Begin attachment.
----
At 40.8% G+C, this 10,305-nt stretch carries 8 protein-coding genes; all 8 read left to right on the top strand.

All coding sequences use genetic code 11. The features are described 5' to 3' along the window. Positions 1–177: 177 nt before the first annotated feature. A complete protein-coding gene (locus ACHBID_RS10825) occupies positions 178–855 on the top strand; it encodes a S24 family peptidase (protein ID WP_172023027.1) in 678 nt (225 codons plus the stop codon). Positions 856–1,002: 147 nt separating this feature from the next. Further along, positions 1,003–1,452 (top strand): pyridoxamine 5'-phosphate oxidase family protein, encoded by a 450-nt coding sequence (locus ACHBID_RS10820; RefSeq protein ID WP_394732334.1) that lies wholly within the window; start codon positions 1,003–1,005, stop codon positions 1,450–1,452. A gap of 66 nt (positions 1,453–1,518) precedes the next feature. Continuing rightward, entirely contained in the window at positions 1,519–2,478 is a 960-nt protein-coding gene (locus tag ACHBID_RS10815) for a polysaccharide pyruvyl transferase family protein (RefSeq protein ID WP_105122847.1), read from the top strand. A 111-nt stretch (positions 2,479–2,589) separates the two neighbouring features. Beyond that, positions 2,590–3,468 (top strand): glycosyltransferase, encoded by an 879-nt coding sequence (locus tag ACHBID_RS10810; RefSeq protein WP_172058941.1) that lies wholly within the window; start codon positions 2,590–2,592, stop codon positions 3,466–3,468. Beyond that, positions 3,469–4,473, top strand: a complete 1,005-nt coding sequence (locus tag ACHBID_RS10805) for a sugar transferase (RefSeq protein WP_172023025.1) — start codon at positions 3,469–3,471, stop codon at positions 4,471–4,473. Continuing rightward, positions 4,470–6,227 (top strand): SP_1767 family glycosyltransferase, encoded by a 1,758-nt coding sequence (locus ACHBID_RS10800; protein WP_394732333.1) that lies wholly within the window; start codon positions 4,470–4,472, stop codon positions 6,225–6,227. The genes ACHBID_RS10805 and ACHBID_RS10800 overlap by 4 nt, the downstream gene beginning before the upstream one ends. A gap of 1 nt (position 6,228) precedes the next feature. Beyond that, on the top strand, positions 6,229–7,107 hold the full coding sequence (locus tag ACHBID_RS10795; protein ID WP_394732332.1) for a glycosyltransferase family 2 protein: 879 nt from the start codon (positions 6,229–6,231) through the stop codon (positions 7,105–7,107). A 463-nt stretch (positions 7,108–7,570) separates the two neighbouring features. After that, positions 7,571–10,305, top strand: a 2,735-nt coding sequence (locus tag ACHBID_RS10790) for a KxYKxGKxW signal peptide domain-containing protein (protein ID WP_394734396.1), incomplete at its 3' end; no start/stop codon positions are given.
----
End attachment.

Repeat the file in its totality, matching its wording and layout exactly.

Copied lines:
At 40.8% G+C, this 10,305-nt stretch carries 8 protein-coding genes; all 8 read left to right on the top strand.

All coding sequences use genetic code 11. The features are described 5' to 3' along the window. Positions 1–177: 177 nt before the first annotated feature. A complete protein-coding gene (locus ACHBID_RS10825) occupies positions 178–855 on the top strand; it encodes a S24 family peptidase (protein ID WP_172023027.1) in 678 nt (225 codons plus the stop codon). Positions 856–1,002: 147 nt separating this feature from the next. Further along, positions 1,003–1,452 (top strand): pyridoxamine 5'-phosphate oxidase family protein, encoded by a 450-nt coding sequence (locus ACHBID_RS10820; RefSeq protein ID WP_394732334.1) that lies wholly within the window; start codon positions 1,003–1,005, stop codon positions 1,450–1,452. A gap of 66 nt (positions 1,453–1,518) precedes the next feature. Continuing rightward, entirely contained in the window at positions 1,519–2,478 is a 960-nt protein-coding gene (locus tag ACHBID_RS10815) for a polysaccharide pyruvyl transferase family protein (RefSeq protein ID WP_105122847.1), read from the top strand. A 111-nt stretch (positions 2,479–2,589) separates the two neighbouring features. Beyond that, positions 2,590–3,468 (top strand): glycosyltransferase, encoded by an 879-nt coding sequence (locus tag ACHBID_RS10810; RefSeq protein WP_172058941.1) that lies wholly within the window; start codon positions 2,590–2,592, stop codon positions 3,466–3,468. Beyond that, positions 3,469–4,473, top strand: a complete 1,005-nt coding sequence (locus tag ACHBID_RS10805) for a sugar transferase (RefSeq protein WP_172023025.1) — start codon at positions 3,469–3,471, stop codon at positions 4,471–4,473. Continuing rightward, positions 4,470–6,227 (top strand): SP_1767 family glycosyltransferase, encoded by a 1,758-nt coding sequence (locus ACHBID_RS10800; protein WP_394732333.1) that lies wholly within the window; start codon positions 4,470–4,472, stop codon positions 6,225–6,227. The genes ACHBID_RS10805 and ACHBID_RS10800 overlap by 4 nt, the downstream gene beginning before the upstream one ends. A gap of 1 nt (position 6,228) precedes the next feature. Beyond that, on the top strand, positions 6,229–7,107 hold the full coding sequence (locus tag ACHBID_RS10795; protein ID WP_394732332.1) for a glycosyltransferase family 2 protein: 879 nt from the start codon (positions 6,229–6,231) through the stop codon (positions 7,105–7,107). A 463-nt stretch (positions 7,108–7,570) separates the two neighbouring features. After that, positions 7,571–10,305, top strand: a 2,735-nt coding sequence (locus tag ACHBID_RS10790) for a KxYKxGKxW signal peptide domain-containing protein (protein ID WP_394734396.1), incomplete at its 3' end; no start/stop codon positions are given.